Share your data with others. Wait. What? You read it correctly. We don’t mean all of your data, just your health-related data.

According to data scientist, Luke Miner, from the New York Times’ Privacy Project, privacy-protection regulations are hindering AI programs in their quest to diagnose severe illnesses and even scan for genetic disorders. He says that we may not understand “that the scarcity of health care data imposes a significant cost on society” and that “A.I. has the potential to advance medicine across a broad range of subfields”.

Imagine what AI and health data combined can do for us. We could widen our knowledge of the human genome, segment cancerous cells, and even improve diagnoses accuracy. However, HIPAA, or the Health Insurance Portability and Accountability Act, has made it difficult for medical professionals and hospitals to share their data with researchers and the fees associated with compliance of that data are monstorous.

Build the Complete Privacy Toolbox

Avoid data breaches and bad publicity by constructing a solid toolbox. Privacy breaches are not just about fines. They are also about deteriorating reputation, as customers are now becoming more and more aware of their rights and options.

The truth is, knowing how to apply different privacy management and privacy techniques at different times for different problems is very crucial. For example, tokenization is ideal for credit card data, but it is not effective when protecting dates of birth.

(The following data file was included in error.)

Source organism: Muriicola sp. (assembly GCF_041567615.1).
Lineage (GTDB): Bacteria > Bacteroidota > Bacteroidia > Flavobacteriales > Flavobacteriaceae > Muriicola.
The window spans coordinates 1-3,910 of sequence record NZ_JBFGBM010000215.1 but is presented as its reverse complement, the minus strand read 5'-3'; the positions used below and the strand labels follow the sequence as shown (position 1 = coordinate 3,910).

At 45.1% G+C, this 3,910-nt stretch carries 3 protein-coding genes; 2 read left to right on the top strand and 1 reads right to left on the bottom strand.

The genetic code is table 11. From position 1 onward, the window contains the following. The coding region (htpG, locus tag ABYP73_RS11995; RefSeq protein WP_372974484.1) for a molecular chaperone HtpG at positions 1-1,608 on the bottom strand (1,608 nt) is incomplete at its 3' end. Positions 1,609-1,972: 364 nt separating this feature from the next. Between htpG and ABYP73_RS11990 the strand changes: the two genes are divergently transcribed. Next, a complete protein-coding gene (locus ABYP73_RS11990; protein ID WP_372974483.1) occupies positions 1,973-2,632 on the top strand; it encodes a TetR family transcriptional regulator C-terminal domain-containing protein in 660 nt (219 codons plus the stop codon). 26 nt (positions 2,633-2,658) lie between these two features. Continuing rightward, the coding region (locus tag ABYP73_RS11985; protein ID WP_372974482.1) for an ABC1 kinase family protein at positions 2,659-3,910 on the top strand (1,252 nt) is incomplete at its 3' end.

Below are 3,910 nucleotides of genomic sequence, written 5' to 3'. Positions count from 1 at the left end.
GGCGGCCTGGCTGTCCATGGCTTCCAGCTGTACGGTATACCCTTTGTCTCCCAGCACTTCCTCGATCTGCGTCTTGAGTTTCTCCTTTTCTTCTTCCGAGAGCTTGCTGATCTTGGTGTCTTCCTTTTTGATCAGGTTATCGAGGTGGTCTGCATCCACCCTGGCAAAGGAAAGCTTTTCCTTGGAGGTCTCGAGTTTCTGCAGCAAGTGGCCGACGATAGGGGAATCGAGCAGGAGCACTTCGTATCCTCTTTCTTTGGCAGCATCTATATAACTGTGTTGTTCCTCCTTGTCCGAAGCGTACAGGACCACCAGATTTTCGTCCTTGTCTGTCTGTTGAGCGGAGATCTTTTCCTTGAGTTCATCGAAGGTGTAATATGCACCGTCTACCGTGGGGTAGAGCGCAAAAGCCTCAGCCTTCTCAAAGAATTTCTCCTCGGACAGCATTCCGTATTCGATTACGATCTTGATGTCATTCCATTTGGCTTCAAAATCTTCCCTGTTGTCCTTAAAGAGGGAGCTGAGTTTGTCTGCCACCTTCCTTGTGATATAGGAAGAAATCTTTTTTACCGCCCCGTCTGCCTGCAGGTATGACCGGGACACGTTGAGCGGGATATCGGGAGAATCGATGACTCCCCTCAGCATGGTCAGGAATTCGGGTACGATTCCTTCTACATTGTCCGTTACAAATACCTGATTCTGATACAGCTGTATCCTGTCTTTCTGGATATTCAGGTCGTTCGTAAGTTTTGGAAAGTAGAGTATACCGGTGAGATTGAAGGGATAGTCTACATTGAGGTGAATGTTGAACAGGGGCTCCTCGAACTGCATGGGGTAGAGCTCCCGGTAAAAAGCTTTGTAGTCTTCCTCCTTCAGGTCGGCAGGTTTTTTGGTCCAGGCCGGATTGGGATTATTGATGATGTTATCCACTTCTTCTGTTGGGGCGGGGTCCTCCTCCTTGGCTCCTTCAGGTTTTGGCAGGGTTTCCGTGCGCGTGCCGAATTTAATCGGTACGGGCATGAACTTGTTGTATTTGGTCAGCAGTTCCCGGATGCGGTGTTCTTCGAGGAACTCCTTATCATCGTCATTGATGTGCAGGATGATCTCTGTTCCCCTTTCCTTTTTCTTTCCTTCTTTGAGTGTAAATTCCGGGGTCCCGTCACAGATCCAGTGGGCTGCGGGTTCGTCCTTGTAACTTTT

Live by these principles and make privacy easier to manage:

  1. Centralized privacy policy
  2. De-identified and masked data
  3. Controlled and managed data linkages
  4. Strong data governance

Not only do your customers benefit, but so do you, as a business. Your reputation remains untarnished, and your customers start trusting you, thus enhancing retention. Data privacy is more significant than ever – are you ready for it?

Is that a kid browsing? AI can now tell…

Dylan Collins, CEO of SuperAwesome, a company that makes safe internet products for children, says ticking a box to confirm you’re an adult is not enough these days. Of course kids will tick that box pretending to be adults!

There are many problems with this. First off, their privacy is now at risk. Secondly, they are now being tracked unnecessarily. In response to that, the company claimed that they have been undergoing testing on an AI system that detects whether a child or adult is browsing, thus eliminating the need for the skewed tick-box results.

“The signals we use range from the physical device to the nature of the content and how the content is being interacted with, to where on the screen is being tapped,” Collins said, at the Collision Conference in Toronto this week. “If it determines the person browsing is a child, the company can then decide to trigger additional privacy controls that prevent it from collecting browsing information or soliciting personal data from the child on the site, allowing it to remain compliant with federal law”.

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Productivity at the Cost of Privacy? WhatsApp Has Been Compromised.

Productivity at the Cost of Privacy? WhatsApp Has Been Compromised.

Facebook privacy issues